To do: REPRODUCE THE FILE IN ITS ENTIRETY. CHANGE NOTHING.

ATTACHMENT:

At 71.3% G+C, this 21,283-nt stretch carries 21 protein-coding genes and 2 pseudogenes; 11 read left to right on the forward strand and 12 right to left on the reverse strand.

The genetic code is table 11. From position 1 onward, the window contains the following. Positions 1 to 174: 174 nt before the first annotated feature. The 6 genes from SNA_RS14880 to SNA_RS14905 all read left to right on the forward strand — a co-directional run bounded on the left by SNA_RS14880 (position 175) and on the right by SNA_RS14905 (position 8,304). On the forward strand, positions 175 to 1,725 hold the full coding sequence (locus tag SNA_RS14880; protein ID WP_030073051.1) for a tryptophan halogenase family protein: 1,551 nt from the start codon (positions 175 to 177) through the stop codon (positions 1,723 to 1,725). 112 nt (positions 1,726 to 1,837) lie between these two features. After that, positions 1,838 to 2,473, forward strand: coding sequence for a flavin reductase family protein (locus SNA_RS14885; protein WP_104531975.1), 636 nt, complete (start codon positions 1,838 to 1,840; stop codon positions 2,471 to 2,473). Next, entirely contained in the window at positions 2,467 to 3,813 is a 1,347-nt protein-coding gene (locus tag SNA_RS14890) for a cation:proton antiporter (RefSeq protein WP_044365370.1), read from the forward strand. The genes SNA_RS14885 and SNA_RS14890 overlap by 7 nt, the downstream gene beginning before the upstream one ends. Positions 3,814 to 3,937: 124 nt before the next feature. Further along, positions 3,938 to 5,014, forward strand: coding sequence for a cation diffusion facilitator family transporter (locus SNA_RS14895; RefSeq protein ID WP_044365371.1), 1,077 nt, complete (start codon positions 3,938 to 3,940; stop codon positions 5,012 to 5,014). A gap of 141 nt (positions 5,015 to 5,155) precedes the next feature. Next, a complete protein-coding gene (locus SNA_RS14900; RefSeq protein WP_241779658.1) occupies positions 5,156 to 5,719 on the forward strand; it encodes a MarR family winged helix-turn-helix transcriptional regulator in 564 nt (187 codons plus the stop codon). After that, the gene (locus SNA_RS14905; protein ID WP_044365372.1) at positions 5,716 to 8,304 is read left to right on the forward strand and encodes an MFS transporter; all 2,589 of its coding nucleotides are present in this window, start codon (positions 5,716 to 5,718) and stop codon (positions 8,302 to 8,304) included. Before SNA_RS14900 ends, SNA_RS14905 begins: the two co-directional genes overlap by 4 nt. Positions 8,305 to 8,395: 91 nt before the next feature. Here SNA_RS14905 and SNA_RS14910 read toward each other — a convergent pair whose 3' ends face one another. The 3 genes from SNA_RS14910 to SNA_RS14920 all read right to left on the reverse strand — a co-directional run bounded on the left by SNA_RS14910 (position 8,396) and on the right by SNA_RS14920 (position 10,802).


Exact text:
At 71.3% G+C, this 21,283-nt stretch carries 21 protein-coding genes and 2 pseudogenes; 11 read left to right on the forward strand and 12 right to left on the reverse strand.

The genetic code is table 11. From position 1 onward, the window contains the following. Positions 1 to 174: 174 nt before the first annotated feature. The 6 genes from SNA_RS14880 to SNA_RS14905 all read left to right on the forward strand — a co-directional run bounded on the left by SNA_RS14880 (position 175) and on the right by SNA_RS14905 (position 8,304). On the forward strand, positions 175 to 1,725 hold the full coding sequence (locus tag SNA_RS14880; protein ID WP_030073051.1) for a tryptophan halogenase family protein: 1,551 nt from the start codon (positions 175 to 177) through the stop codon (positions 1,723 to 1,725). 112 nt (positions 1,726 to 1,837) lie between these two features. After that, positions 1,838 to 2,473, forward strand: coding sequence for a flavin reductase family protein (locus SNA_RS14885; protein WP_104531975.1), 636 nt, complete (start codon positions 1,838 to 1,840; stop codon positions 2,471 to 2,473). Next, entirely contained in the window at positions 2,467 to 3,813 is a 1,347-nt protein-coding gene (locus tag SNA_RS14890) for a cation:proton antiporter (RefSeq protein WP_044365370.1), read from the forward strand. The genes SNA_RS14885 and SNA_RS14890 overlap by 7 nt, the downstream gene beginning before the upstream one ends. Positions 3,814 to 3,937: 124 nt before the next feature. Further along, positions 3,938 to 5,014, forward strand: coding sequence for a cation diffusion facilitator family transporter (locus SNA_RS14895; RefSeq protein ID WP_044365371.1), 1,077 nt, complete (start codon positions 3,938 to 3,940; stop codon positions 5,012 to 5,014). A gap of 141 nt (positions 5,015 to 5,155) precedes the next feature. Next, a complete protein-coding gene (locus SNA_RS14900; RefSeq protein WP_241779658.1) occupies positions 5,156 to 5,719 on the forward strand; it encodes a MarR family winged helix-turn-helix transcriptional regulator in 564 nt (187 codons plus the stop codon). After that, the gene (locus SNA_RS14905; protein ID WP_044365372.1) at positions 5,716 to 8,304 is read left to right on the forward strand and encodes an MFS transporter; all 2,589 of its coding nucleotides are present in this window, start codon (positions 5,716 to 5,718) and stop codon (positions 8,302 to 8,304) included. Before SNA_RS14900 ends, SNA_RS14905 begins: the two co-directional genes overlap by 4 nt. Positions 8,305 to 8,395: 91 nt before the next feature. Here SNA_RS14905 and SNA_RS14910 read toward each other — a convergent pair whose 3' ends face one another. The 3 genes from SNA_RS14910 to SNA_RS14920 all read right to left on the reverse strand — a co-directional run bounded on the left by SNA_RS14910 (position 8,396) and on the right by SNA_RS14920 (position 10,802).